Then beginning with Moses and with all the prophets, He explained to them the things concerning Himself in all the Scriptures. 

The grand subject of the Bible is Jesus Christ.  He is the Incarnate Word, the Truth of God, the Final Revelation of God.   Thus, all Scripture ought to be read in light of Him. 

So, when reading the Old Testament, look for imagery that points to the Savior.  Search for prophecy and typology and foreshadowing of the Savior to come.  See His crucifixion in the Passover lamb.  Lament the corrupt kings of Israel, and pray for the righteous King of kings to reign.  When you read about God splitting the Red Sea, think of how the Lord Jesus Christ calmed the Sea of Galilee with a word.  When you marvel at the miracles of Moses, Elijah, and Elisha, be reminded of the even more powerful miracles of Christ.  When you read the prophets, look at how they pave the way for the Sun of Righteousness to reign.  Remember, the Old Testament is the glorious prelude to the incarnate Son of God.

When reading the New Testament, do not constrain Jesus to the gospels.  He is the main character from beginning to end.  Every book is a exposition of the person of Jesus Christ — His life, perfections, work, death, resurrection, lordship, headship, sovereignty, grace, authority, love, dominion, and faithfulness.  Every doctrine, command, and truth flows from Jesus Christ's death and resurrection.  Nothing can be divorced from the reality that He is, and is coming again to reign as the King.  He saved for Himself a people that ought to be enthralled by Him, so that at every turn, and every page, they ought to see their Savior.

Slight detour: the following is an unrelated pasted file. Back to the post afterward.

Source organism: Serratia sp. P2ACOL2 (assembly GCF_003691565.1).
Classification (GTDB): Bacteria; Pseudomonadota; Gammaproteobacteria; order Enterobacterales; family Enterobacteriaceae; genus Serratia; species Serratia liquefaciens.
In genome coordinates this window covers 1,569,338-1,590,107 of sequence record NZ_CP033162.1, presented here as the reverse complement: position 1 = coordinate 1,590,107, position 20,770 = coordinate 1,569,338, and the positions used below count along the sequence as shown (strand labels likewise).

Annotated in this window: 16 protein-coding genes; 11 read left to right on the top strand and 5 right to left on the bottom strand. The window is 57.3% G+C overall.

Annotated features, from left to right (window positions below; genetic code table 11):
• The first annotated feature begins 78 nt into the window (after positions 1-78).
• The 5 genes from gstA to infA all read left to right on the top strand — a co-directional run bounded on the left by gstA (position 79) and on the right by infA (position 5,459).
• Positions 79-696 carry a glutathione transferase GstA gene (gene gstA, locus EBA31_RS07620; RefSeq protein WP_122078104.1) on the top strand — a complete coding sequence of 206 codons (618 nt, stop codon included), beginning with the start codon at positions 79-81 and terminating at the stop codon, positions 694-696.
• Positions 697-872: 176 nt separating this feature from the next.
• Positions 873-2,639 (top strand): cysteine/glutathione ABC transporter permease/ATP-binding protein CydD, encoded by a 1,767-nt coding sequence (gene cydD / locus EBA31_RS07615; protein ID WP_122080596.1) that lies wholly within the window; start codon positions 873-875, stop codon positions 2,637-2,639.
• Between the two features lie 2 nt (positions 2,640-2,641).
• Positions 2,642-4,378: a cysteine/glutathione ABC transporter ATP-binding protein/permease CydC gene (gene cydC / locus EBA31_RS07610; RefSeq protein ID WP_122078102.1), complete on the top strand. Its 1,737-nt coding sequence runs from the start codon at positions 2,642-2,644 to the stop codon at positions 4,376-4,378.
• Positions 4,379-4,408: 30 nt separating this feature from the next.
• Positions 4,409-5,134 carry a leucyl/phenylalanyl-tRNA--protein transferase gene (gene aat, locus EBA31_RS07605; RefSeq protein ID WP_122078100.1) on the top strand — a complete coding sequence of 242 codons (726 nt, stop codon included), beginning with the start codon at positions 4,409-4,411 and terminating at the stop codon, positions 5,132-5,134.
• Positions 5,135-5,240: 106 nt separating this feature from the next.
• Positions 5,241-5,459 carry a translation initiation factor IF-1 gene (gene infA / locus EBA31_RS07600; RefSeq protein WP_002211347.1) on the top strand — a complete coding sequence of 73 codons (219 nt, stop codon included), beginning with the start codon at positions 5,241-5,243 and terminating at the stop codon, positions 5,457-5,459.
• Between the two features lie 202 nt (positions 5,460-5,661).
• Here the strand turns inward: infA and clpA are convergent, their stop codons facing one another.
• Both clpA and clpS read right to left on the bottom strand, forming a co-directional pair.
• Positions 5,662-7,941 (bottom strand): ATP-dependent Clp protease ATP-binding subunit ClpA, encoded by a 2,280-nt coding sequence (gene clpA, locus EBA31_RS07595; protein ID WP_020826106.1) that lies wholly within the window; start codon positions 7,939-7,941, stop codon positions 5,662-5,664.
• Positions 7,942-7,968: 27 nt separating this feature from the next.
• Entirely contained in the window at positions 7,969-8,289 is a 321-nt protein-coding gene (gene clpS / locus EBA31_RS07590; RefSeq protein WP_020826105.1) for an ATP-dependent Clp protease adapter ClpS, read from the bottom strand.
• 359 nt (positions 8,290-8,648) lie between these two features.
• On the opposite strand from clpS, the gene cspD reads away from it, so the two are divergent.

So read the Bible to see Jesus Christ.  Delight your soul in Him by the knowledge of His Word.

4. Discipline your life to read the Bible regularly (Psalm 119:147-148)

I rise before dawn and cry for help; \ I wait for Your words.
My eyes anticipate the night watches, \ That I may meditate on Your word.

There are no Bible verses dictating the frequency or the duration that Christians should read their Bibles.  However, that does not mean that giving a suggestion is unbiblical.  The psalmist chose before sunrise and/or after sunset, as bookends for his day.  I would say that's a great idea, not mandatory for all times and ages, but a good idea nonetheless. 

Each person must come to his own conviction on how often and how much Scripture to read.  In the end, what matters is that you are reading the Scripture and striving to be like the man is Psalm 1 — delighting in the law of the Lord, meditating on the word day and night, stable, firm, in the faith, fruitful in all seasons (Ps 1:2-3).  

The question to ask is not, "How much do I need to read to be a good Christian?" but, "In light of the blessing of knowing God's will, how much do I want to know His Word?"  Regardless if you choose to read for 15 minutes a day, or an hour twice a day, it should be our aim to know God through His Word, as much as we can.  After knowing God through the Incarnate Word, there is no other greater blessing than knowing God through His written Word.